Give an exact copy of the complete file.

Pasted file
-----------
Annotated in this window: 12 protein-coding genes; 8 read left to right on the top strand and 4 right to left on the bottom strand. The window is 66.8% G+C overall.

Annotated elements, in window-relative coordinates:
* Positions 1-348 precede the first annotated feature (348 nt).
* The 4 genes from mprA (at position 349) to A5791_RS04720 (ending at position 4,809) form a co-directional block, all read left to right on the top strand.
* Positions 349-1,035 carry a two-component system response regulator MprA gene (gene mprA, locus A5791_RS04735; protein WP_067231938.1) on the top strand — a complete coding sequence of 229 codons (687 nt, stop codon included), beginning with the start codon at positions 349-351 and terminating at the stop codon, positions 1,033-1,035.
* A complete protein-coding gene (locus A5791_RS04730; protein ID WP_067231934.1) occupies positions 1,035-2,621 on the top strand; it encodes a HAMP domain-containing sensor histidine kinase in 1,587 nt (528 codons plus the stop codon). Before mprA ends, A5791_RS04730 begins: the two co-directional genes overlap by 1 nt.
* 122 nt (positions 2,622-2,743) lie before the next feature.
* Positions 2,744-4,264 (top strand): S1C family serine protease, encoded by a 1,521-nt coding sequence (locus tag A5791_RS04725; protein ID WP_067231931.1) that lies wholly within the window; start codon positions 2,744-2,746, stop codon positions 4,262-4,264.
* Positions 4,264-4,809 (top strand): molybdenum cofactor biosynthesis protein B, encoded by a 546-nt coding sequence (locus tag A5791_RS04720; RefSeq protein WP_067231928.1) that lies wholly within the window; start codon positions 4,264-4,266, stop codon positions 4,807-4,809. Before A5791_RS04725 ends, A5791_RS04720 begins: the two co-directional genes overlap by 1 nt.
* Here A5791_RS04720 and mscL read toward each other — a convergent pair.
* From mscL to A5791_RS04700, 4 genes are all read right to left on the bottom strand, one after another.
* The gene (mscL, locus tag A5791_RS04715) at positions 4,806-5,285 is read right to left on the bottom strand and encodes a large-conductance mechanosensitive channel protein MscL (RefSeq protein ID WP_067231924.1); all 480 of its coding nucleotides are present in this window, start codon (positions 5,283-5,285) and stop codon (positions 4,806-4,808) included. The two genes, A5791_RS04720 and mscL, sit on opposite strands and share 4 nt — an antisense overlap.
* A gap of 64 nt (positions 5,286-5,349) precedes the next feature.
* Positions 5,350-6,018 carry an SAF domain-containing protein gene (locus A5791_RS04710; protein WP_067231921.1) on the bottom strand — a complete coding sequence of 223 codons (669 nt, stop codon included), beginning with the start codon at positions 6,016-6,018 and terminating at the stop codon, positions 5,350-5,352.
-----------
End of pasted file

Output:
Annotated in this window: 12 protein-coding genes; 8 read left to right on the top strand and 4 right to left on the bottom strand. The window is 66.8% G+C overall.

Annotated elements, in window-relative coordinates:
* Positions 1-348 precede the first annotated feature (348 nt).
* The 4 genes from mprA (at position 349) to A5791_RS04720 (ending at position 4,809) form a co-directional block, all read left to right on the top strand.
* Positions 349-1,035 carry a two-component system response regulator MprA gene (gene mprA, locus A5791_RS04735; protein WP_067231938.1) on the top strand — a complete coding sequence of 229 codons (687 nt, stop codon included), beginning with the start codon at positions 349-351 and terminating at the stop codon, positions 1,033-1,035.
* A complete protein-coding gene (locus A5791_RS04730; protein ID WP_067231934.1) occupies positions 1,035-2,621 on the top strand; it encodes a HAMP domain-containing sensor histidine kinase in 1,587 nt (528 codons plus the stop codon). Before mprA ends, A5791_RS04730 begins: the two co-directional genes overlap by 1 nt.
* 122 nt (positions 2,622-2,743) lie before the next feature.
* Positions 2,744-4,264 (top strand): S1C family serine protease, encoded by a 1,521-nt coding sequence (locus tag A5791_RS04725; protein ID WP_067231931.1) that lies wholly within the window; start codon positions 2,744-2,746, stop codon positions 4,262-4,264.
* Positions 4,264-4,809 (top strand): molybdenum cofactor biosynthesis protein B, encoded by a 546-nt coding sequence (locus tag A5791_RS04720; RefSeq protein WP_067231928.1) that lies wholly within the window; start codon positions 4,264-4,266, stop codon positions 4,807-4,809. Before A5791_RS04725 ends, A5791_RS04720 begins: the two co-directional genes overlap by 1 nt.
* Here A5791_RS04720 and mscL read toward each other — a convergent pair.
* From mscL to A5791_RS04700, 4 genes are all read right to left on the bottom strand, one after another.
* The gene (mscL, locus tag A5791_RS04715) at positions 4,806-5,285 is read right to left on the bottom strand and encodes a large-conductance mechanosensitive channel protein MscL (RefSeq protein ID WP_067231924.1); all 480 of its coding nucleotides are present in this window, start codon (positions 5,283-5,285) and stop codon (positions 4,806-4,808) included. The two genes, A5791_RS04720 and mscL, sit on opposite strands and share 4 nt — an antisense overlap.
* A gap of 64 nt (positions 5,286-5,349) precedes the next feature.
* Positions 5,350-6,018 carry an SAF domain-containing protein gene (locus A5791_RS04710; protein WP_067231921.1) on the bottom strand — a complete coding sequence of 223 codons (669 nt, stop codon included), beginning with the start codon at positions 6,016-6,018 and terminating at the stop codon, positions 5,350-5,352.